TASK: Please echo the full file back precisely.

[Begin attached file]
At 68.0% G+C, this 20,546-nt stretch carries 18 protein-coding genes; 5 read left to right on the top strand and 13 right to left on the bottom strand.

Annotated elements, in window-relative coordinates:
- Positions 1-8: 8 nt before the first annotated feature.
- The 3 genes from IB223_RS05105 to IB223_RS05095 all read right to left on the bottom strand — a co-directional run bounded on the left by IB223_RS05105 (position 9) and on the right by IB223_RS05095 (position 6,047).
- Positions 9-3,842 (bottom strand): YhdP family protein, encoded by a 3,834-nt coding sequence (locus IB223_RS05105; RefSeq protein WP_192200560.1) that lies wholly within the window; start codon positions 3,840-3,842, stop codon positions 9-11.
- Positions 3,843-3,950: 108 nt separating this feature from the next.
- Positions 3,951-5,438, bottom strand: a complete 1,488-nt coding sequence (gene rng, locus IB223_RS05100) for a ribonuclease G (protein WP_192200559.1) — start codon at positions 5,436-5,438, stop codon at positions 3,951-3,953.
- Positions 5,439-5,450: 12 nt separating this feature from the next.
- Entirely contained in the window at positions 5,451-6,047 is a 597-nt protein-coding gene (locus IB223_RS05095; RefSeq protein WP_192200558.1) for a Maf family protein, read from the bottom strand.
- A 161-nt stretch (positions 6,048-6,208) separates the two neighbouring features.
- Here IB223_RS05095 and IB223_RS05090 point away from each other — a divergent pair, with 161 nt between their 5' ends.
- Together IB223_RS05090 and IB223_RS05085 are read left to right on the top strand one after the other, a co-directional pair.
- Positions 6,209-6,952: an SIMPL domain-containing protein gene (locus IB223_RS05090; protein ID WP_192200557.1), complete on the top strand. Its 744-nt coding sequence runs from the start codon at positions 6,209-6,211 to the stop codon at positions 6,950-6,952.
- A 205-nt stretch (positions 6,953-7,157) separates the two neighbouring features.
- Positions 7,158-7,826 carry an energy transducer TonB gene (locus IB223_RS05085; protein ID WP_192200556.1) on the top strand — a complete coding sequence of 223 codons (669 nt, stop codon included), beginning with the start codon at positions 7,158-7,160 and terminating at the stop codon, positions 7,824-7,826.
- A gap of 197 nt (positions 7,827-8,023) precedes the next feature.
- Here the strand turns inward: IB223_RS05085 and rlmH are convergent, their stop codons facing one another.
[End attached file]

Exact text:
At 68.0% G+C, this 20,546-nt stretch carries 18 protein-coding genes; 5 read left to right on the top strand and 13 right to left on the bottom strand.

Annotated elements, in window-relative coordinates:
- Positions 1-8: 8 nt before the first annotated feature.
- The 3 genes from IB223_RS05105 to IB223_RS05095 all read right to left on the bottom strand — a co-directional run bounded on the left by IB223_RS05105 (position 9) and on the right by IB223_RS05095 (position 6,047).
- Positions 9-3,842 (bottom strand): YhdP family protein, encoded by a 3,834-nt coding sequence (locus IB223_RS05105; RefSeq protein WP_192200560.1) that lies wholly within the window; start codon positions 3,840-3,842, stop codon positions 9-11.
- Positions 3,843-3,950: 108 nt separating this feature from the next.
- Positions 3,951-5,438, bottom strand: a complete 1,488-nt coding sequence (gene rng, locus IB223_RS05100) for a ribonuclease G (protein WP_192200559.1) — start codon at positions 5,436-5,438, stop codon at positions 3,951-3,953.
- Positions 5,439-5,450: 12 nt separating this feature from the next.
- Entirely contained in the window at positions 5,451-6,047 is a 597-nt protein-coding gene (locus IB223_RS05095; RefSeq protein WP_192200558.1) for a Maf family protein, read from the bottom strand.
- A 161-nt stretch (positions 6,048-6,208) separates the two neighbouring features.
- Here IB223_RS05095 and IB223_RS05090 point away from each other — a divergent pair, with 161 nt between their 5' ends.
- Together IB223_RS05090 and IB223_RS05085 are read left to right on the top strand one after the other, a co-directional pair.
- Positions 6,209-6,952: an SIMPL domain-containing protein gene (locus IB223_RS05090; protein ID WP_192200557.1), complete on the top strand. Its 744-nt coding sequence runs from the start codon at positions 6,209-6,211 to the stop codon at positions 6,950-6,952.
- A 205-nt stretch (positions 6,953-7,157) separates the two neighbouring features.
- Positions 7,158-7,826 carry an energy transducer TonB gene (locus IB223_RS05085; protein ID WP_192200556.1) on the top strand — a complete coding sequence of 223 codons (669 nt, stop codon included), beginning with the start codon at positions 7,158-7,160 and terminating at the stop codon, positions 7,824-7,826.
- A gap of 197 nt (positions 7,827-8,023) precedes the next feature.
- Here the strand turns inward: IB223_RS05085 and rlmH are convergent, their stop codons facing one another.